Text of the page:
Abstract [en]

Perfect maternal diabetes compensation is crucial for the outcome of the baby. However, little is known how hyperglycaemia influences the specific immune response. Furthermore, babies of type 1 diabetes (T1D) mothers have less risk of development T1D than babies with a T1D father. This study aimed to analyze the effect of maternal hyperglycaemia on newborns with focus on the response to diabetes-associated autoantigens. Populations: (1) Newborns of T1D mothers split into groups according to maternal diabetes compensation during the 3rd trimester: perfect (n = 15) or acceptable (n = 25) compensation. (2) newborns with T1D father (n = 12) (3) newborns with a mother treated for either gestational or type 2 diabetes (n = 10) (4) control newborns (n = 25). Spontaneous as well as diabetes-associated autoantigen-stimulated production of 23 cytokines and chemokines were tested using protein microarray. In addition, the influence of glucose on cytokine and chemokine responsiveness was analyzed in vitro. The study groups differed in their spontaneous as well as stimulated cytokine and chemokine spectra. A prominent Th1 response (high IFN-gamma) from autoantigen stimulation was observed especially in babies of T1D fathers (P = 0.001) and also in mothers with perfect diabetes compensation during the 3rd trimester (P = 0.016) in comparison with control newborns. By contrast, cord blood mononuclear cells cultivated in vitro in high glucose concentration decreased the diabetogenic stimulated Th1 cytokine response. Maternal sweet as well as autoimmune environment may both lead to lower occurrence of T1D within their offspring. Further studies will reveal the exact immunological mechanism of this observation.

National Category
Medical and Health Sciences
Identifiers
urn:nbn:se:liu:diva-20131 (URN)10.1111/j.1365-3083.2009.02282.x (DOI)
Available from: 2009-08-31 Created: 2009-08-31 Last updated: 2009-08-31
Rydén, A., Stechova, K., Durilova, M. & Faresjö, M. (2009). Switch from a dominant Th1-associated immune profile during the pre-diabetic phase in favour of a temporary increase of a Th3-associated and inflammatory immune profile at the onset of type 1 diabetes. Diabetes/Metabolism Research Reviews, 25(4), 335-343
Open this publication in new window or tab >>Switch from a dominant Th1-associated immune profile during the pre-diabetic phase in favour of a temporary increase of a Th3-associated and inflammatory immune profile at the onset of type 1 diabetes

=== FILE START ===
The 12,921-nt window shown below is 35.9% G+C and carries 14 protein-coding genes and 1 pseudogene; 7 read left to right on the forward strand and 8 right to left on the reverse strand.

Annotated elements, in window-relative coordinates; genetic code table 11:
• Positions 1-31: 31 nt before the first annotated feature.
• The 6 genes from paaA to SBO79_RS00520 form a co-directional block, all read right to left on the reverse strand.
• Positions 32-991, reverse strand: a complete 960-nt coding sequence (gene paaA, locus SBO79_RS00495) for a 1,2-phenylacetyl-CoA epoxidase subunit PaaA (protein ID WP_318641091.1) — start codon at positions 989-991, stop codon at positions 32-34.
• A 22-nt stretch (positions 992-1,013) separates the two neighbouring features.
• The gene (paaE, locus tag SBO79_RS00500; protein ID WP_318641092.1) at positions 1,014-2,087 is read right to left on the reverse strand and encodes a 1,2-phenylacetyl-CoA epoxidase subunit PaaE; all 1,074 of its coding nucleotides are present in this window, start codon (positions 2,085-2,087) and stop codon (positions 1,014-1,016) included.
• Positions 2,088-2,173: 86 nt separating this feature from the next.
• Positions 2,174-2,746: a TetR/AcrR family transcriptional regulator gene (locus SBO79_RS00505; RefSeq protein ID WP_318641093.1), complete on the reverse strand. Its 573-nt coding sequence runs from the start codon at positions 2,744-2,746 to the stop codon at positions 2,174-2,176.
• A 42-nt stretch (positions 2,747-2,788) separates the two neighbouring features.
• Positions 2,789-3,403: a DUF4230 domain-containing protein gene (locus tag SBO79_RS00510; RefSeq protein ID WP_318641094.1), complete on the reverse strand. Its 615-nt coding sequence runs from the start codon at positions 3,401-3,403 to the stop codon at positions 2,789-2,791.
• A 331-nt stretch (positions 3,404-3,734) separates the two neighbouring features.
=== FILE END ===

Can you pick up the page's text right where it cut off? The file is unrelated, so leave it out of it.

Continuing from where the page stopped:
2009 (English)In: Diabetes/Metabolism Research Reviews, ISSN 1520-7552, E-ISSN 1520-7560, Vol. 25, no 4, p. 335-343Article in journal (Refereed) Published
Abstract [en]

Background: Type 1 diabetes (T1D) is all autoimmune disease dominated by loss of self-tolerance resulting in depletion of the beta-cells. This Study aims to confirm previous observations of a dominant T-helper (Th)1-like profile during the period close to onset of disease. Further, to follow the immune response from onset to 2 years duration, the Study focused on spontaneous as well as autoantigen-induced immune profile.

Methods: Peripheral blood mononuclear cells were collected 4 days and 1 and 2 years after diagnosis of T1D children, from healthy children carrying the human leukocyte antigen-risk genes and from high-risk children (ICA andgt;= 20 IJDF units). Peripheral blood mononuclear cells were stimulated with glutamic acid decarboxylase (GAD(65)) and phytohaemagglutinin (PHA). Cytokines and chemokines were detected in cell-culture supernatants by protein microarray (naive T-cells; interleukin (IL)-7, Th1; interferon-gamma, turnout necrosis factor-beta, Th2; IL-5, Th3; transforming growth factor-beta, T-regulatory cell type 1; IL-10 and inflammatory cytokines; tumour necrosis factor-alpha, IL-6 and chemokines; monocyte chemoattractant protein-1, monokine upregulated by IFN-gamma) in relation to clinical outcome (C-peptide).

Results: High-risk children showed a dominant Th1-associated profile with high spontaneous and GAD(65)-induced secretion. The mitogen PHA instead induced a Th2-associated response exclusively in high-risk children. In contrast, newly diagnosed T1D children showed a pronounced Th3-associated cytokine profile as well as a burst of inflammatory cytokines and chemokines secreted both spontaneously and by GAD(65) and PHA stimulation. The immune response to GAD(65) and PHA, however, diminished with duration of disease.

Conclusion: A dominant Thl-associated immune profile was observed during the pre-diabetic phase. This Th1 dominance, however, diminished in favour of a temporary increase in a Th3-associated and inflammatory immune profile at the onset of disease.

Keywords
Type 1 diabetes, high-risk children, T-helper cells, T-regulatory cells, cytokines, chemokines
National Category
Medical and Health Sciences
Identifiers
urn:nbn:se:liu:diva-19142 (URN)10.1002/dmrr.958 (DOI)